If your coach has a diesel engine, it almost certainly has a turbocharger. And, if you ever have to replace the thing, it's going to cost a lot of money. You can greatly decrease your chances of ever needing a replacement by remembering just a few simple things.
- When stopping after a hard run, never kill the engine without letting it cool for a few minutes first.
- Never kill the engine while it is on "fast idle."
- Change your engine oil religiously.
Close adherence to those three rules will almost certainly assure you of a long turbocharger life. Now if you want to know the short version of "why," read on.
Turbo's are driven by the exhaust gas blowing out of the engine. That exhaust gas is piped to the turbo unit and causes an impeller inside the unit (think propeller) to spin and that impeller is mounted on a shaft that runs through the turbo housing to an impeller on the other side of the turbo body. That second impeller blows fresh compressed air into the engine and that compressed air gives the engine more power.
When the engine is at idle speed, around 600 rpm (revolutions per minute) the turbo impellers are spinning at several thousand rpm. But, when the engine speeds up to just a thousand rpm (high idle), the impeller speeds increase to tens of thousands of rpm. When the engine is at highway speeds, the rpm of the turbo REALLY goes up -- as much as 150,000 rpm. Yeah, that's some spinning right there.
Th turbo shaft spins so fast that it is very hard (read expensive) to manufacture bearings for a shaft that spins that fast so a lot of turbo's shafts don't have bearings but instead ride on oil. That oil is the engine oil which is supplied to the turbo under pressure by the running engine.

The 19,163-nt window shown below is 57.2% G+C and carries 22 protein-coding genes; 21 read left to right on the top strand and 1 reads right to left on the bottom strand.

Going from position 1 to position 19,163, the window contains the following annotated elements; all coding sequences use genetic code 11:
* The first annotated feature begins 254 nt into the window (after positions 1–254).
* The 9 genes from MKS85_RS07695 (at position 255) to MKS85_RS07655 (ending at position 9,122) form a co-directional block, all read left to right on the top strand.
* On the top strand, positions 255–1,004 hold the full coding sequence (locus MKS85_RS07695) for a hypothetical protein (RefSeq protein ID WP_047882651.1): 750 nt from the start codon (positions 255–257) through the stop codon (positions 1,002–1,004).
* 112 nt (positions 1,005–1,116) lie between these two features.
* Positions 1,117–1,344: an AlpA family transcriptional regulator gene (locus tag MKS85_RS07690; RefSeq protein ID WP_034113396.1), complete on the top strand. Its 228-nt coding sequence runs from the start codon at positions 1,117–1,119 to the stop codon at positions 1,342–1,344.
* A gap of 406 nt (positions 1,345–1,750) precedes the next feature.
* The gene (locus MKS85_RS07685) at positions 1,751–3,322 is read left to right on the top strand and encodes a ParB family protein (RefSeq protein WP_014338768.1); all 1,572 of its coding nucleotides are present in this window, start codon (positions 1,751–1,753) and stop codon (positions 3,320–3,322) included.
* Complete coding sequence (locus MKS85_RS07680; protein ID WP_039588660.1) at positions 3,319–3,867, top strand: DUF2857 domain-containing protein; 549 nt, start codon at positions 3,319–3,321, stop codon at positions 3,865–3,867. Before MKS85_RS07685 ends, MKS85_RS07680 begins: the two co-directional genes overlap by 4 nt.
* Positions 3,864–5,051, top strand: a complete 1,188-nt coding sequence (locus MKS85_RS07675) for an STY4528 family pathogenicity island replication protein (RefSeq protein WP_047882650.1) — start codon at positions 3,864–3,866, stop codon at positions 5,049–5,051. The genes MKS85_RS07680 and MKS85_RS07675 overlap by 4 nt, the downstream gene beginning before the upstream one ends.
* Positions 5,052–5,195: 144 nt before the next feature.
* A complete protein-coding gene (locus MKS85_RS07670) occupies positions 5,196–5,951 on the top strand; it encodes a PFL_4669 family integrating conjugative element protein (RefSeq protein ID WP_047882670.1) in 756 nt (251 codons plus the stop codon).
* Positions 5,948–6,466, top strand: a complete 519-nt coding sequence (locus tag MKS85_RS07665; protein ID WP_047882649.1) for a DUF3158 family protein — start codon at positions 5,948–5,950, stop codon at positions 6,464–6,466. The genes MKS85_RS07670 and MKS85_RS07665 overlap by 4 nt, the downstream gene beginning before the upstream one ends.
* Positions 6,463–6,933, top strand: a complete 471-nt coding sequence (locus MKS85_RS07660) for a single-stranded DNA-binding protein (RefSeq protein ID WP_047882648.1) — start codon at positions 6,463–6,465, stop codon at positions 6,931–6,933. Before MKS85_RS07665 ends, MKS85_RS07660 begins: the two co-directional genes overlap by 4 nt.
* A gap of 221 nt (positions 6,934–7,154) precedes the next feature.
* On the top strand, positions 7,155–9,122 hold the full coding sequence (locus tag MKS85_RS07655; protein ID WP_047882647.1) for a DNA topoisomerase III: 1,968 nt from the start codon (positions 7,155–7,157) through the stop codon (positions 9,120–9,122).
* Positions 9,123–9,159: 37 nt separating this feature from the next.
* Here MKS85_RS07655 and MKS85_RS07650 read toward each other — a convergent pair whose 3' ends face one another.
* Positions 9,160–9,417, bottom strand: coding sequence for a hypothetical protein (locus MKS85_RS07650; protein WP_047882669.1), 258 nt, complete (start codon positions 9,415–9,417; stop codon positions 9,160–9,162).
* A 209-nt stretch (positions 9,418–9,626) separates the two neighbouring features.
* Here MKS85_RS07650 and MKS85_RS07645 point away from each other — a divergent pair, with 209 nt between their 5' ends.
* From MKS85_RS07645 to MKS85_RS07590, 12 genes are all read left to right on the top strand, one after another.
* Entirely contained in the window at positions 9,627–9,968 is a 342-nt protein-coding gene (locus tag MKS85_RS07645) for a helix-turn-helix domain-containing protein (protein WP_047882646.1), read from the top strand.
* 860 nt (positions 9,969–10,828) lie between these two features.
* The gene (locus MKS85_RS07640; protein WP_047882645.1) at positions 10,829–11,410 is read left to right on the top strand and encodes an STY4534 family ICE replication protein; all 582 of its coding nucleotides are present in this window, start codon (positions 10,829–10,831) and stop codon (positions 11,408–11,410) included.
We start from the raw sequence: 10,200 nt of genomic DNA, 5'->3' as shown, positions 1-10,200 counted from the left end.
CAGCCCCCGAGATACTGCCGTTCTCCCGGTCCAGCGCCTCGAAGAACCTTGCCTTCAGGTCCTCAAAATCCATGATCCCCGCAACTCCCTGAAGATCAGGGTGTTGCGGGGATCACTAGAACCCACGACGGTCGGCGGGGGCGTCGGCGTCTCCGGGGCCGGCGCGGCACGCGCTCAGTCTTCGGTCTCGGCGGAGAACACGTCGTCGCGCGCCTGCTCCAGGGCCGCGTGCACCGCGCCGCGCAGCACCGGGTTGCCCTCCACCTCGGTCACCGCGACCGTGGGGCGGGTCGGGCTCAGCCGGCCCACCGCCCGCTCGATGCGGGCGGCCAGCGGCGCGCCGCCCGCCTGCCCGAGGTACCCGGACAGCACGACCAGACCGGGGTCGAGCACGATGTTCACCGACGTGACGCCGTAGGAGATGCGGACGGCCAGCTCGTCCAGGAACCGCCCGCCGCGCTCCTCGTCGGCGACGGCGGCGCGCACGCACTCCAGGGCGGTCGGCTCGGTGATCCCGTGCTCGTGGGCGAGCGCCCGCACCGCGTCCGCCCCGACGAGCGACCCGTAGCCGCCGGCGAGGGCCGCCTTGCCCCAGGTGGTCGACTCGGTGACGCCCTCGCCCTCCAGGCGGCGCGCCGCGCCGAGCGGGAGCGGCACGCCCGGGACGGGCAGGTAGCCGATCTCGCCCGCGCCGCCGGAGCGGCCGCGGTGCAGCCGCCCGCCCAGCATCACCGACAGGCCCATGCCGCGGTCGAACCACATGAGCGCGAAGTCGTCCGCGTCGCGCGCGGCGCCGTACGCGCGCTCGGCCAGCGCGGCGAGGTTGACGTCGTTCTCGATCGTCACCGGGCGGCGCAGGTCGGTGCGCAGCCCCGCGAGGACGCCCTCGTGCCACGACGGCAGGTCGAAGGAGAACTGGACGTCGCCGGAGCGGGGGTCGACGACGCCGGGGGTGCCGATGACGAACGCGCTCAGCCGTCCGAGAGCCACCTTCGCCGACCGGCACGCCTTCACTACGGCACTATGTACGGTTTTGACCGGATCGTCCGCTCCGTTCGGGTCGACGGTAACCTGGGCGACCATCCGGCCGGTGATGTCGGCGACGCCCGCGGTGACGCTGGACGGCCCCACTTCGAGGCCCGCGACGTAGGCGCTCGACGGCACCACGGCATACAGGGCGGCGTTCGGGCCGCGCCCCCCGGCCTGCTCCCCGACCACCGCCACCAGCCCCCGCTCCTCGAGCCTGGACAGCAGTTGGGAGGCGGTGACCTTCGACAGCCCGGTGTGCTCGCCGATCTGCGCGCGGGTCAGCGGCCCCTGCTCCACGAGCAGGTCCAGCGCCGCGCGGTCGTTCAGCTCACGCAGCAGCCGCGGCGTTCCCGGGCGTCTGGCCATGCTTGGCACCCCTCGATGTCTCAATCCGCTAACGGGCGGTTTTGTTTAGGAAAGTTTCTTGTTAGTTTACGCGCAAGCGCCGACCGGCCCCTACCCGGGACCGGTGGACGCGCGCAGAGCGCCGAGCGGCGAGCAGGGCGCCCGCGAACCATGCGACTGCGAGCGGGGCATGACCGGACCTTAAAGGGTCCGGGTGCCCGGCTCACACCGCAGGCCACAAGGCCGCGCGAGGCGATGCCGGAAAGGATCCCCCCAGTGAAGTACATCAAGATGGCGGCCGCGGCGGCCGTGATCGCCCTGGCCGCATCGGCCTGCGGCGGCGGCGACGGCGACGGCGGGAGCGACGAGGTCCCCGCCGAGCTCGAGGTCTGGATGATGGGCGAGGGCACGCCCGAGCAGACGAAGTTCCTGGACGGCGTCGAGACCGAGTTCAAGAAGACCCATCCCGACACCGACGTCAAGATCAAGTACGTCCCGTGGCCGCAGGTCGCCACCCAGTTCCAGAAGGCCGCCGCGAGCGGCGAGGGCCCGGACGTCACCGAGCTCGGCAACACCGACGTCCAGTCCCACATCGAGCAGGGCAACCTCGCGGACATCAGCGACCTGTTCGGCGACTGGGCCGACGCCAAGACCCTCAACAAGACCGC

If the turbo does have bearings, those bearings are lubricated and cooled by the engine oil -- that hot engine oil which is, in fact, much cooler than the turbo charger and it's internal parts. It's hot because remember it is driven by the exhaust -- hot exhaust which gets hotter with increased rpm. The faster the engine runs, the hotter the exhaust, the hotter the engine oil becomes and the faster and hotter the turbocharger gets.
If you are driving hard, the engine is hot, the turbo is spinning at 150,000 rpm and has reached 1,200 F. When you shut off the coolant supply (oil) by killing the engine, the oil that is in the turbo charger literally boils and cakes the shaft with burnt oil residue. That burnt residue does not make for a smooth spinning shaft and ultimately will cause the shaft to stall completely.
In addition to damaging the shaft the vanes that comprise the impellers are by necessity very light and very thin. Excessive heat and or lack of lubrication will eventually kill them. Those blades start flaking off and being ingested it's bye bye turbo and maybe sayonara to the engine too.
Let the turbo cool down for a couple of minutes before killing the engine. Kill the engine from idle but give the turbo a chance to slow it's spinning first. Remember, keep the oil clean.
TAKEN FROM Motorhomes of Texas press release by Mike Martinkuse
Great advice! Please forward to all of your friends that have diesel motorhomes! If you have any questions, please call our service department: 816-587-1500 or 866-426-2247 and ask for Dexter or Joe. And, as always, THANK YOU FOR READING OUR BLOG!